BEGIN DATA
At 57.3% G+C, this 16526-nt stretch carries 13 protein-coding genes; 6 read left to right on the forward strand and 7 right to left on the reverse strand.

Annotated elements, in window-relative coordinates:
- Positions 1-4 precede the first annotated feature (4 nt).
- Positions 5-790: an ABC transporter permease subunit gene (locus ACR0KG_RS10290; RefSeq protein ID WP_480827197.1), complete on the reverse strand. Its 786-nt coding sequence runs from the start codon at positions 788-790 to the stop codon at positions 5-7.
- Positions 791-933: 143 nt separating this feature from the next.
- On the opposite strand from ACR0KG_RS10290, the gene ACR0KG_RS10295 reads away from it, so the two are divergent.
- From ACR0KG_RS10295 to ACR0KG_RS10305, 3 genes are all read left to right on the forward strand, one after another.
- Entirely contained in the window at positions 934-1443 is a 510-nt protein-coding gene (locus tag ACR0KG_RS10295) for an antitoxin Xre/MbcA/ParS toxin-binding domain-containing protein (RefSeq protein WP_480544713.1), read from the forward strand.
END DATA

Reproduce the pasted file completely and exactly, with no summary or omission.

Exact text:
At 57.3% G+C, this 16526-nt stretch carries 13 protein-coding genes; 6 read left to right on the forward strand and 7 right to left on the reverse strand.

Annotated elements, in window-relative coordinates:
- Positions 1-4 precede the first annotated feature (4 nt).
- Positions 5-790: an ABC transporter permease subunit gene (locus ACR0KG_RS10290; RefSeq protein ID WP_480827197.1), complete on the reverse strand. Its 786-nt coding sequence runs from the start codon at positions 788-790 to the stop codon at positions 5-7.
- Positions 791-933: 143 nt separating this feature from the next.
- On the opposite strand from ACR0KG_RS10290, the gene ACR0KG_RS10295 reads away from it, so the two are divergent.
- From ACR0KG_RS10295 to ACR0KG_RS10305, 3 genes are all read left to right on the forward strand, one after another.
- Entirely contained in the window at positions 934-1443 is a 510-nt protein-coding gene (locus tag ACR0KG_RS10295) for an antitoxin Xre/MbcA/ParS toxin-binding domain-containing protein (RefSeq protein WP_480544713.1), read from the forward strand.